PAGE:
While I was wandering around food markets in Singapore, I found brown sweet cakes of different colours and shades. When I asked the uncle in the store what it is, he looked at me like I was martian and said that they were “one of the most essential ingredients for cooking young man, it is palm sugar.” I have bought small sample to taste wandered off towards home to learn more.

Happy reading 🙂 …

Palm sugar is a sweetener from the sap of date palms, coconuts and nipa palms around the subtropics.

Palm sugar is produced by extracting the sap from palm flowers. They are either sold as is, or allowed to slowly crystallize into solid forms of numerous shapes and sizes.

It is a very common ingredient used in the preparation of traditional South and South-East Asian dishes. As the taste profile of palm sugar varies across the different regions in Indonesia, many locals are very specific when it comes to pairing single origin palm sugar to traditional dishes for its authentic taste.

Palm sugar’s flavor profile varies from a mild caramel taste to a slightly savoury one. In many ways, it is similar to natural molasses, but lighter in flavor. It is traditionally used for making curries, sauces, desserts – ice cream and puddings to name two.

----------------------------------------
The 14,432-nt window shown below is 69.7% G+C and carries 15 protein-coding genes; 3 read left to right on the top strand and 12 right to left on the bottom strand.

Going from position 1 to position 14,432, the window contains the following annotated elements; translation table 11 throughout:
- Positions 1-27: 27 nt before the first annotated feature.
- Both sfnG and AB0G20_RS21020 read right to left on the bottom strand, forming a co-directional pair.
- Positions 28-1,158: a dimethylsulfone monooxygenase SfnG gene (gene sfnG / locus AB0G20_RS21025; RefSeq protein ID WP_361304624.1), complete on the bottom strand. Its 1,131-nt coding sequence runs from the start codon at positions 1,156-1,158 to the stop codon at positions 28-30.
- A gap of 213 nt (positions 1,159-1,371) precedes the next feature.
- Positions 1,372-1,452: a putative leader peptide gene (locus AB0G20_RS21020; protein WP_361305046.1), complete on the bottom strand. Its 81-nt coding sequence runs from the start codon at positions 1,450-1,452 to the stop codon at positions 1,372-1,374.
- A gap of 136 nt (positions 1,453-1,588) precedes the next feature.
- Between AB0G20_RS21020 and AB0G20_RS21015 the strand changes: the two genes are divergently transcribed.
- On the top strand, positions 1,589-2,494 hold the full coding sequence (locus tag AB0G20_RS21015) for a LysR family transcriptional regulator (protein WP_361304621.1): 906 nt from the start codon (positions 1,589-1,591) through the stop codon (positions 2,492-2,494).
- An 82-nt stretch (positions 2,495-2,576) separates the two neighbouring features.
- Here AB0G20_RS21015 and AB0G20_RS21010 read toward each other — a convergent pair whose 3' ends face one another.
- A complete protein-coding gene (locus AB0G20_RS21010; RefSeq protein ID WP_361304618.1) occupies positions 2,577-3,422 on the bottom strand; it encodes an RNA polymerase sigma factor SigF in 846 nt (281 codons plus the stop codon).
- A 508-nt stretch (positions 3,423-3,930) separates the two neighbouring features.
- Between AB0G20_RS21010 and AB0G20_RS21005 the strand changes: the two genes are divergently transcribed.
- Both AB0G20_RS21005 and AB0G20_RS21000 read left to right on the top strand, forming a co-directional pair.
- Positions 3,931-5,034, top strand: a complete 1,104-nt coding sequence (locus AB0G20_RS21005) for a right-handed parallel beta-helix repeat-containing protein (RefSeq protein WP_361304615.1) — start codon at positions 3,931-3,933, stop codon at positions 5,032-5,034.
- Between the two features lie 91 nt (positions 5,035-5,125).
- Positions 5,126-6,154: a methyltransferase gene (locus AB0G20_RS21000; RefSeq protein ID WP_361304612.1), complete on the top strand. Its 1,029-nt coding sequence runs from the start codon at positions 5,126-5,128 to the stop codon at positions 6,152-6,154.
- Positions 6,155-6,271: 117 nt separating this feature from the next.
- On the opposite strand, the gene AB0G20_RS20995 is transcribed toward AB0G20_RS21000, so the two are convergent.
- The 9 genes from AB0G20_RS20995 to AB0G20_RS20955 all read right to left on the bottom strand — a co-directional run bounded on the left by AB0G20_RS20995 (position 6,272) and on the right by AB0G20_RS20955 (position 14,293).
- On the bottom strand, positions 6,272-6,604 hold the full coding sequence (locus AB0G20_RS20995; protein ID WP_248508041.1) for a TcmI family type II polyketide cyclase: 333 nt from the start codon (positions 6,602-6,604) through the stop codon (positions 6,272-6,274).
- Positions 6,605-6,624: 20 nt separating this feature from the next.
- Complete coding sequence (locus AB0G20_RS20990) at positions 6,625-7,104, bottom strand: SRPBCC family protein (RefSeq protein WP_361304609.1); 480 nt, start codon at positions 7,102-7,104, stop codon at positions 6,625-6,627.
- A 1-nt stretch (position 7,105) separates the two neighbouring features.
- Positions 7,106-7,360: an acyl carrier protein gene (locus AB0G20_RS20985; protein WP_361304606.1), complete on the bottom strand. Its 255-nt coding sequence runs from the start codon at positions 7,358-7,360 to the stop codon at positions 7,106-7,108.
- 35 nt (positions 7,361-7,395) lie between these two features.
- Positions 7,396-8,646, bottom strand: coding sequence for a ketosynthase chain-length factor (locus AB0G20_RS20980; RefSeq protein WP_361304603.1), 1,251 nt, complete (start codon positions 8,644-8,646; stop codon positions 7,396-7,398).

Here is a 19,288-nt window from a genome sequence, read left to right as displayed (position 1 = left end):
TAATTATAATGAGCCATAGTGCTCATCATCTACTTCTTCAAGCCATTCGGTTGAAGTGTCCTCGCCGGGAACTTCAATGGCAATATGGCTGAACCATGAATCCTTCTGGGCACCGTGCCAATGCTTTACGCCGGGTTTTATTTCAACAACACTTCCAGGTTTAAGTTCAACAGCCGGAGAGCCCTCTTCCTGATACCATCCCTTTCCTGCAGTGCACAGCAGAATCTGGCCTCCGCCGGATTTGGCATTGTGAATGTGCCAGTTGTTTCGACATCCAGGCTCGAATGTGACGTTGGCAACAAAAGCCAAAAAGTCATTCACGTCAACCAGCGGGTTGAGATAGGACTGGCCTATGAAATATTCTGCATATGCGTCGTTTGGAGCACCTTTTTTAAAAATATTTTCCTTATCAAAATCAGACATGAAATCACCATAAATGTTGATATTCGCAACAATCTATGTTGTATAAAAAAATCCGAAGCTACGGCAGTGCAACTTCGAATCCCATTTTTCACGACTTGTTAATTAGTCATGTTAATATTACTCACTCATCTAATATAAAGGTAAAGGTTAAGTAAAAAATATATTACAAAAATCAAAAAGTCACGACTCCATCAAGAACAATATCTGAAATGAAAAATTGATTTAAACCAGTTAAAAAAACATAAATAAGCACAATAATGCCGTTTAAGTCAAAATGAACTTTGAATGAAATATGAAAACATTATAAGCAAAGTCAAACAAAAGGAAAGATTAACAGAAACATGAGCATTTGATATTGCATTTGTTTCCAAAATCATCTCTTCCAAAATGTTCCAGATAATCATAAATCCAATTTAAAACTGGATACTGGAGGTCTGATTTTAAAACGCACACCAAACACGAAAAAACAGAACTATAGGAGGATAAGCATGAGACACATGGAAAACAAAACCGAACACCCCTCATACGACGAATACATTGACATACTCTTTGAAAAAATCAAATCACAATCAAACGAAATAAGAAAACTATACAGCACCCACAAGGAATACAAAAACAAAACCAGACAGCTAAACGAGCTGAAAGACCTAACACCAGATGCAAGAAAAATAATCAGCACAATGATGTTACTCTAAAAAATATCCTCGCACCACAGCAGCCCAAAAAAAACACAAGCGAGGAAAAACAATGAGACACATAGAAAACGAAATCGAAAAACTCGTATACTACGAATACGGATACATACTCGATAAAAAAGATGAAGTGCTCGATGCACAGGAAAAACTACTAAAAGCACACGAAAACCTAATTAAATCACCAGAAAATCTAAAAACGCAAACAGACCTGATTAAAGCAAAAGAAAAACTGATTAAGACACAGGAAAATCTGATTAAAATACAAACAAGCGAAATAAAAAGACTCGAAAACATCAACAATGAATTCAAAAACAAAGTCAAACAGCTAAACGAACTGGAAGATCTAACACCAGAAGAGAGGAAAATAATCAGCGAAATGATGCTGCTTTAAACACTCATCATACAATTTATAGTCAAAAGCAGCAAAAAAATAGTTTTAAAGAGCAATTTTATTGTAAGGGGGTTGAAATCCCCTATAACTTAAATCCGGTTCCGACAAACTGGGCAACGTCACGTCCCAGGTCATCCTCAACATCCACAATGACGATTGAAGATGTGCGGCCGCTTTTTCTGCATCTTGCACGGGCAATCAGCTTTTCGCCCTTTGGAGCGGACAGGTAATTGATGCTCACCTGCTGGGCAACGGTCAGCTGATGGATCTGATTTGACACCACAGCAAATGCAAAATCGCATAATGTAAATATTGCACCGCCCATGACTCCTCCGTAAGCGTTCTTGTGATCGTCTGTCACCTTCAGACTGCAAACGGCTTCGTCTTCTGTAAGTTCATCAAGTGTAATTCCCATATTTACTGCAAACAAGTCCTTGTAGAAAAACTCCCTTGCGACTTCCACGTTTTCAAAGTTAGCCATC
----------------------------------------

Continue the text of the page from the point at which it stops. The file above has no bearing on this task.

In Indonesia, Thailand and many other countries, you can find Palm sugar at roadside stalls and local markets. It’s also known as gula melaka, jaggery, gula kelapa, gula semut to name a few.

For the flavour complexity, we have decided to create a cocktail recipe based on dark rum. Enjoy!

Cocktail Recipe

50 ml Dark Rum
20 ml Fresh grapefruit juice
10 ml Fresh lime juice
15 ml Salted Palm sugar syrup (adjust to your taste)*
5 ml Sugar syrup
Top up with soda water

Build in a glass over ice, gently stir, garnish with mint spring, slice of grapefruit and enjoy.

*Salted Palm Sugar Syrup
Dissolve 5 grams salt in 100 ml still water, once salt is dissolved, add 150 grams of palm sugar and stir until it dissolves.

Bartenders note: “Did you know that palm sugar was widely used in Indonesia long before sugarcane reigned throughout Java?”

Posted by:kejml1

Leave a Reply

Fill in your details below or click an icon to log in:

WordPress.com Logo

You are commenting using your WordPress.com account. Log Out / Change )

Twitter picture

You are commenting using your Twitter account. Log Out / Change )

Facebook photo

You are commenting using your Facebook account. Log Out / Change )

Google+ photo

You are commenting using your Google+ account. Log Out / Change )

Connecting to %s